Travelling was for the rich many, many years ago. Nowadays, you have everything available; through Internet, you can access websites and travel blogs that will give you tips for saving – you can stay for as low as three or four dollars in a hostel. I am not doing something that no one else has done, but these are things out of the experience of others. There are sites such as hostelbookers.com, and you can get cheaper plane and train tickets if you book in advance. You can go from Spain to France for one Euro!

On the contrary, travelling makes you richer, but in a different way. My favourite quote says that “travelling is the only thing you buy that makes you richer.” It’s not a wealth related to how much money you have in the bank. I don’t have the best car or the best gadgets, but I’m rich with people I have met all over the world, with friends I have made, with stamps on my passports, with different kinds of foods I have tasted, and experiences I have had. The more I travel, the richer I become with these things.

What other myths would you say there are about leading a travel lifestyle?

People think that travelling alone makes you feel lonely, that you have no company or no one to talk to. But I have thousands of stories of the people I have met on the road. On my last trip, I went to Laos and there were no tourist groups, just a lot of young people travelling solo. But I met a French guy at the airport and we decided to explore the city together, and then we ran into four other girls, all from different countries, who were travelling solo around the world. It was awesome. I wouldn’t have had that chance if I had gone with my friends. I have met people in hostels and on trains; I have met people that I encountered again in other countries, or people that I later invited to Egypt. It’s part of the experience.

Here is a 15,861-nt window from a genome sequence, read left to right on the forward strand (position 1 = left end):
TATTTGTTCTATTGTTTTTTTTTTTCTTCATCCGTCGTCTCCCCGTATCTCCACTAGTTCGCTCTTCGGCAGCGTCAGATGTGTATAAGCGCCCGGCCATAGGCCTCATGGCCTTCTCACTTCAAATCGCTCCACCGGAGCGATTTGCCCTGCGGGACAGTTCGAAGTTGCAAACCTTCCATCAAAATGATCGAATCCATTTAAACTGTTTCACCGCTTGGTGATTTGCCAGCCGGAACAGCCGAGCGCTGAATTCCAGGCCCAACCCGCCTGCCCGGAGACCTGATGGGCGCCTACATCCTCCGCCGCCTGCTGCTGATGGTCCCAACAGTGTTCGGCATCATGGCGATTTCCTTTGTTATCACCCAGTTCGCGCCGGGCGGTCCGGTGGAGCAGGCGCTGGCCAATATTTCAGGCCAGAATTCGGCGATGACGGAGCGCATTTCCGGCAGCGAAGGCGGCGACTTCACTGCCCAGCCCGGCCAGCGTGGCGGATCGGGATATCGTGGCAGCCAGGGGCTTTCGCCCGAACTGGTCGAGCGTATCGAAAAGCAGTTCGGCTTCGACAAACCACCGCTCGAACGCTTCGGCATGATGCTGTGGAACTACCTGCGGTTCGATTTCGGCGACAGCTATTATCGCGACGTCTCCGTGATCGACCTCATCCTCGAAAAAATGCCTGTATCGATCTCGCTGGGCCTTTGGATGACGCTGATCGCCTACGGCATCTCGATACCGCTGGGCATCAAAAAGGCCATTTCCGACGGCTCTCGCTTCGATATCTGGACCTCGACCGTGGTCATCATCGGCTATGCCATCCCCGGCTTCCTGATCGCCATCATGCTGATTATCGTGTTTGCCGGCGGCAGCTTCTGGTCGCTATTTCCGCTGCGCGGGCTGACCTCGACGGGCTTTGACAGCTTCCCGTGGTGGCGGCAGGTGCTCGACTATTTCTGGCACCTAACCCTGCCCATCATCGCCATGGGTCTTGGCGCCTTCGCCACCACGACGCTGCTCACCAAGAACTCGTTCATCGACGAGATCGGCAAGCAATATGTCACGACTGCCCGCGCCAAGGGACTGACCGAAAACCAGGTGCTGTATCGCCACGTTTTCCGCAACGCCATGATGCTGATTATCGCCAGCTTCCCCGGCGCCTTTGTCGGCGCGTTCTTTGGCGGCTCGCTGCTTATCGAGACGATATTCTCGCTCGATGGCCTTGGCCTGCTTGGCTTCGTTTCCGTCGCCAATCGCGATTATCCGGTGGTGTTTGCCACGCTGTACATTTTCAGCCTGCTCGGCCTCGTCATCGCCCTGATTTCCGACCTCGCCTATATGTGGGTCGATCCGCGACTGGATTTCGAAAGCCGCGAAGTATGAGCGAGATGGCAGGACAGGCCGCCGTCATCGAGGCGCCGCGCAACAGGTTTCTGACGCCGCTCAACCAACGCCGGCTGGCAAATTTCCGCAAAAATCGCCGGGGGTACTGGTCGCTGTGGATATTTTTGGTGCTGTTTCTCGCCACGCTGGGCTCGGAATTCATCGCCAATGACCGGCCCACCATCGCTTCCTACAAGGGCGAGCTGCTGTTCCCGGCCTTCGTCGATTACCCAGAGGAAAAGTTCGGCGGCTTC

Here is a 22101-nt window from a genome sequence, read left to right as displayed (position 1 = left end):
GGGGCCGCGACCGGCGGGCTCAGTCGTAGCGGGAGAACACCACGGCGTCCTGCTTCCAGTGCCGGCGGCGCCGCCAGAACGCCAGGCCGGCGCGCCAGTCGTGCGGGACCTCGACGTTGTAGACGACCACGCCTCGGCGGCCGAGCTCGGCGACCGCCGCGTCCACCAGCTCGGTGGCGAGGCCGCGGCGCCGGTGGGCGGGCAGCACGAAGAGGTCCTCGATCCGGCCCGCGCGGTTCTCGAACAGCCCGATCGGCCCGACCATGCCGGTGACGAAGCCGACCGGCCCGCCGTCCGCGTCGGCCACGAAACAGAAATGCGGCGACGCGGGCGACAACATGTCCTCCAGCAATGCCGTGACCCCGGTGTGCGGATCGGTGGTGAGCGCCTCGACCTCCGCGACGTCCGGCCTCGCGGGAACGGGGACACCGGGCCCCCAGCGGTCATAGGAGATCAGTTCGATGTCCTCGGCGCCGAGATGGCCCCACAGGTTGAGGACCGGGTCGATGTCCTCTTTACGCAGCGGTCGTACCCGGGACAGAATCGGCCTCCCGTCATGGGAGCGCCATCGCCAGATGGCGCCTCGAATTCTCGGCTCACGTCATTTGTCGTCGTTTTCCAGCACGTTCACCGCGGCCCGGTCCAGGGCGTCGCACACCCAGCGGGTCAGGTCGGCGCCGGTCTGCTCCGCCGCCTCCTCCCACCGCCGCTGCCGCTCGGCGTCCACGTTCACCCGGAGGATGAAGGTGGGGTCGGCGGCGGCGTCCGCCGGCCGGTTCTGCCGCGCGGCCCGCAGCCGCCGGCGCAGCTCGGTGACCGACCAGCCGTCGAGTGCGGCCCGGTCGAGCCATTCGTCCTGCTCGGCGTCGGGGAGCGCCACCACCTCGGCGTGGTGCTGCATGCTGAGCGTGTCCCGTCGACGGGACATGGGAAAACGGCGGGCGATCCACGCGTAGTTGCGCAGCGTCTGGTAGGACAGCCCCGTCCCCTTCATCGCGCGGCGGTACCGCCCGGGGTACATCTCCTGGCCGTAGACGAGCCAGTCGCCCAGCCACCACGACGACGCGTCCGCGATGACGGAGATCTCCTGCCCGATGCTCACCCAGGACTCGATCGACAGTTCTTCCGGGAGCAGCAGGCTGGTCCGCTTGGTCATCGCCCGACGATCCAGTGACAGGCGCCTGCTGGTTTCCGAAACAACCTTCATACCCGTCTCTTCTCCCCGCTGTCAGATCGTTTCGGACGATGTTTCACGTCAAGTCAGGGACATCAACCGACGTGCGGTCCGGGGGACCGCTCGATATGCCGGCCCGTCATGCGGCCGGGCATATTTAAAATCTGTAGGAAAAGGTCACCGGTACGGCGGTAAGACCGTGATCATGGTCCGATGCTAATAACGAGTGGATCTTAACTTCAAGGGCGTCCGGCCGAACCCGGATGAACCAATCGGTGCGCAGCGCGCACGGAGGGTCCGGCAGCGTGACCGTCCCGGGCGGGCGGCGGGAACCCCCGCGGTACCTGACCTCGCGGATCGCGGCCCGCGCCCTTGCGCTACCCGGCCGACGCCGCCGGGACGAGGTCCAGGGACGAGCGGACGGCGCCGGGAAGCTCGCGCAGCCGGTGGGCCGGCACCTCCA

"I still get goosebumps every time I come back to Egypt," says the proud Egyptian traveller. 

Which place surprised you the most?

There are a lot of awesome countries. In Laos, for example, I ended up in a very cosy place without tourists, where you would meet people and two hours later run into them again. In Japan, I was not so much amazed by the sights as I was the people; how they think, how the deal with each other. If you walk in the streets, for example, you see a lot of traffic but it’s all really silent. People even seem to whisper to each other, and you end up doing the same! I came back really surprised at how they made so many achievements without having resources.

Brazil was also one of my favourites. It was February of 2013 and I was expecting a nice carnival, but I didn’t think it would be so nice. It is not just the Sambodromo; everyone is so happy, singing and dancing in the streets, and the view from the statue of Christ over the mountain was overwhelming.

Africa in general is also spectacular. Nothing else in the world has the smell of Africa. Zambia was one of the few places in the world where I extended my stay. People are very pure; always happy, even if they are really poor. They love to sing; they love life. When I arrived to the camp I was staying at in Tanzania, the first question I asked was where the fences were, given that there were animals around. The guide told me: “We can’t have them because we are in the jungle; it is not our home, it is theirs.”